Advance multilateralism and rules based governance

Leaders recommitted to work together to support multilateralism, democracy and the rules-based global order, in particular at the United Nations and global trade fora. South Africa’s upcoming term as an elected member of the United Nations Security Council in 2019-2020 was recognised as an opportunity to enhance cooperation on peace and security. As part of their commitment to stronger global governance, Leaders stressed their support to the process of UN reform, including efforts on the comprehensive reform of the UN Security Council and the revitalisation of the work of the General Assembly. Leaders reiterated their determination to promote free, fair and inclusive trade and the rules-based multilateral trading system with the World Trade Organisation at its core and serving the interest of all its Members.

Bilateral cooperation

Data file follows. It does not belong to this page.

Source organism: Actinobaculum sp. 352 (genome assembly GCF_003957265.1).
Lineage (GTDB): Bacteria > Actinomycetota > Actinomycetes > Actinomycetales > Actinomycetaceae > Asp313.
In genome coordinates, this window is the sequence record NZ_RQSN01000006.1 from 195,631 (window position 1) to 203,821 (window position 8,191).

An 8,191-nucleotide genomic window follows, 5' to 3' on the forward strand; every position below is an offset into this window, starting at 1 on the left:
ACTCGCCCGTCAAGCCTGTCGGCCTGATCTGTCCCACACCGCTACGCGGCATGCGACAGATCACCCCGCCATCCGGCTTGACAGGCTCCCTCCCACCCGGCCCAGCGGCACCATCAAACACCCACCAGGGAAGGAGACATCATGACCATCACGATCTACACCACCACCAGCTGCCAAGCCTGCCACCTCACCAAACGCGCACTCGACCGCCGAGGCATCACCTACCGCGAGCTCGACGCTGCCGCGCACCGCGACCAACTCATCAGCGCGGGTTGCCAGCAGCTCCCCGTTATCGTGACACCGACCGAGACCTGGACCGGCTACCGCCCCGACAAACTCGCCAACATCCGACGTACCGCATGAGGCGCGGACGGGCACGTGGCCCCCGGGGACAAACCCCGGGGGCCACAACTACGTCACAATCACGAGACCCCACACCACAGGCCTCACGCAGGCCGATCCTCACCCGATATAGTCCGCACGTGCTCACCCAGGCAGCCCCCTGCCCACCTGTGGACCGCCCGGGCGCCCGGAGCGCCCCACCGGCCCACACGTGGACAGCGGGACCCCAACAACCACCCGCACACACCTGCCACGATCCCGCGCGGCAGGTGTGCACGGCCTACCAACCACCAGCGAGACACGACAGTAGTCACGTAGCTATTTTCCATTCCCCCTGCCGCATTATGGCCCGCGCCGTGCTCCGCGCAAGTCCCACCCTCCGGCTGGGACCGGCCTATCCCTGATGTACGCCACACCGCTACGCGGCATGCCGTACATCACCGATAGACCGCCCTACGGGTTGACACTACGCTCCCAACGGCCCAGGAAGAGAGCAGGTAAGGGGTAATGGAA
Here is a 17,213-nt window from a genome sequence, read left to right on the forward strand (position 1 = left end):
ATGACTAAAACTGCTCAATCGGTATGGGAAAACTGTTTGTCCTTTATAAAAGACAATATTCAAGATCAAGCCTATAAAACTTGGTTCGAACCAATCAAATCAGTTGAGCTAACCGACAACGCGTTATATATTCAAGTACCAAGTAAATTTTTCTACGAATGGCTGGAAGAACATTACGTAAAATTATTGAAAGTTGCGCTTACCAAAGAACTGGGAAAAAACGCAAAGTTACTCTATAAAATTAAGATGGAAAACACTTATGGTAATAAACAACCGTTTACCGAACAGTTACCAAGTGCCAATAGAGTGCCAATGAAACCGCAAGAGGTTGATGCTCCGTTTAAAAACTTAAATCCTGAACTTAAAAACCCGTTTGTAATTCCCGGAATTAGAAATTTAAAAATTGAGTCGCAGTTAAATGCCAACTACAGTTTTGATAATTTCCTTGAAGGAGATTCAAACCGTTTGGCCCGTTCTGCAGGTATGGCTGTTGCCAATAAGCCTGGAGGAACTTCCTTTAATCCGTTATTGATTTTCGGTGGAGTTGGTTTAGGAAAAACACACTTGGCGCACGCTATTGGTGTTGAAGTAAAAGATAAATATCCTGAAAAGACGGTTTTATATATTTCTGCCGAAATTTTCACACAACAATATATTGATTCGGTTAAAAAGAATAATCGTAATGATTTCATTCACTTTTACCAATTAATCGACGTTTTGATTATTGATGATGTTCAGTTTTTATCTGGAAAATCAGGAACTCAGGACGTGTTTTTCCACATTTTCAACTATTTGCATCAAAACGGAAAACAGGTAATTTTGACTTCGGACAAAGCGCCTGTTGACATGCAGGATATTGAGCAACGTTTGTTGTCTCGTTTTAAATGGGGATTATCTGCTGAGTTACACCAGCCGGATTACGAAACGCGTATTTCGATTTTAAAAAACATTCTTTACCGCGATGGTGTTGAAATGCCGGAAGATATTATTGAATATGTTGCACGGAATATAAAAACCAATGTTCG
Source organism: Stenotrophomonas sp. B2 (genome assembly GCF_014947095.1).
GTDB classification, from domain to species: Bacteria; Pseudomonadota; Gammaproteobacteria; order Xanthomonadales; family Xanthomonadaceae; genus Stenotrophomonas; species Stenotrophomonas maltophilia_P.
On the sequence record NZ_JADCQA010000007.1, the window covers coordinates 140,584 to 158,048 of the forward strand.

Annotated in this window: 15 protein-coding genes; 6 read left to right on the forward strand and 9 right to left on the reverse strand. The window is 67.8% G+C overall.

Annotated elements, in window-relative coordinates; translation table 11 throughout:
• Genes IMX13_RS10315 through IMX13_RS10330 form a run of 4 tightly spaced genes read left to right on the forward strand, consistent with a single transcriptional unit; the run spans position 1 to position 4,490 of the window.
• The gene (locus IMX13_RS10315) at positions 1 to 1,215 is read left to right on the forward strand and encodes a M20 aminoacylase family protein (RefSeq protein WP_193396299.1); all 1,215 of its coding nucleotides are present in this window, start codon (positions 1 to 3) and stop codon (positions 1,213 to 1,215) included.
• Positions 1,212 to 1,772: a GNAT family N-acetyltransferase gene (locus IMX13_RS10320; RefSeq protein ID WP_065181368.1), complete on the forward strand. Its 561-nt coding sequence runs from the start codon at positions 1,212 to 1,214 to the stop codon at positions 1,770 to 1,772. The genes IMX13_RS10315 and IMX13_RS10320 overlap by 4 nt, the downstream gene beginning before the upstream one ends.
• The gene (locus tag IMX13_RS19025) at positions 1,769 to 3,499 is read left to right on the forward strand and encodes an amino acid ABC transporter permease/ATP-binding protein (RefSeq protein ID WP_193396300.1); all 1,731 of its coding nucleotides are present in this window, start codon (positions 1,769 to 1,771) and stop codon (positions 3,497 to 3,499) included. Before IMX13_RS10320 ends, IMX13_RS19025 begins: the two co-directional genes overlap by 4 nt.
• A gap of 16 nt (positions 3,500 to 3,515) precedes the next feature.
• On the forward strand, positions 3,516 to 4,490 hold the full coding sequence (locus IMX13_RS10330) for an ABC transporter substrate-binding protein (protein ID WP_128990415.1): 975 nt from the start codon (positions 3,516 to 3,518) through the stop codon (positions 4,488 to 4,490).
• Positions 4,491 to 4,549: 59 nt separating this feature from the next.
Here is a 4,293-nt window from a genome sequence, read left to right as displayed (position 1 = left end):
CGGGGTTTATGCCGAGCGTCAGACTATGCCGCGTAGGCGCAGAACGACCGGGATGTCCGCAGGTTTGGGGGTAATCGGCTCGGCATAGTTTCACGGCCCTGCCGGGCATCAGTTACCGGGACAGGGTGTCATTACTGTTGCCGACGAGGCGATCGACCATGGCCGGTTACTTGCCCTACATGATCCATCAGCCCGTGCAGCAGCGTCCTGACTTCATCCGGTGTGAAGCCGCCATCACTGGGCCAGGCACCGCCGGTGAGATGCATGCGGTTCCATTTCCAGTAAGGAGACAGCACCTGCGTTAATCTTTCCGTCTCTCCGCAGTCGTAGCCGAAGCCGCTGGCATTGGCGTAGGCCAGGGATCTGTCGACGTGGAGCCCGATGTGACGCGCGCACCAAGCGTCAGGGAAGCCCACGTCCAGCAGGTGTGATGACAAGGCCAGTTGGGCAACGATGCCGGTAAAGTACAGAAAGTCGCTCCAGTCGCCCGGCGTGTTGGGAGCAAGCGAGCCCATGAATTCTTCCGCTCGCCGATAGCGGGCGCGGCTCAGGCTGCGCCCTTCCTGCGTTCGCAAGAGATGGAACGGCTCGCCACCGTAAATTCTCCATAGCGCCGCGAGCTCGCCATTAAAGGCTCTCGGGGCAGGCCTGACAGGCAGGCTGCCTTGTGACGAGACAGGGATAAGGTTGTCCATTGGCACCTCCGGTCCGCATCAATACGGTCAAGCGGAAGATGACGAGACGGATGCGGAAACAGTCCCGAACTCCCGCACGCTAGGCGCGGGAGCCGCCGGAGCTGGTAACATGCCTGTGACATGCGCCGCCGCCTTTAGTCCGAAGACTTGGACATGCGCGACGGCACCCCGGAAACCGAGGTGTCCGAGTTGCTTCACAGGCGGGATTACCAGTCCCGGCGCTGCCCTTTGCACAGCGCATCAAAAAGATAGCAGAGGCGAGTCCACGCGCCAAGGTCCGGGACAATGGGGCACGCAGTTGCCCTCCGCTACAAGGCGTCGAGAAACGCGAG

Leaders agreed to step up collaboration in key areas such as climate change, natural resources, science and technology, research and innovation, employment, education and training including digital skills, health, energy, macro-economic policies, human rights and peace and security. The EU and South Africa will, amongst others, explore the opportunities provided by the External Investment Plan. Linked to this, Leaders committed to exploring opportunities for investment, technical assistance including project preparation, and the improvement of business and investment climates to promote sustainable development. Leaders welcomed the conclusion and provisional implementation in 2016 of the EU-Southern African Development Community (SADC) – Economic Partnership Agreement (EPA).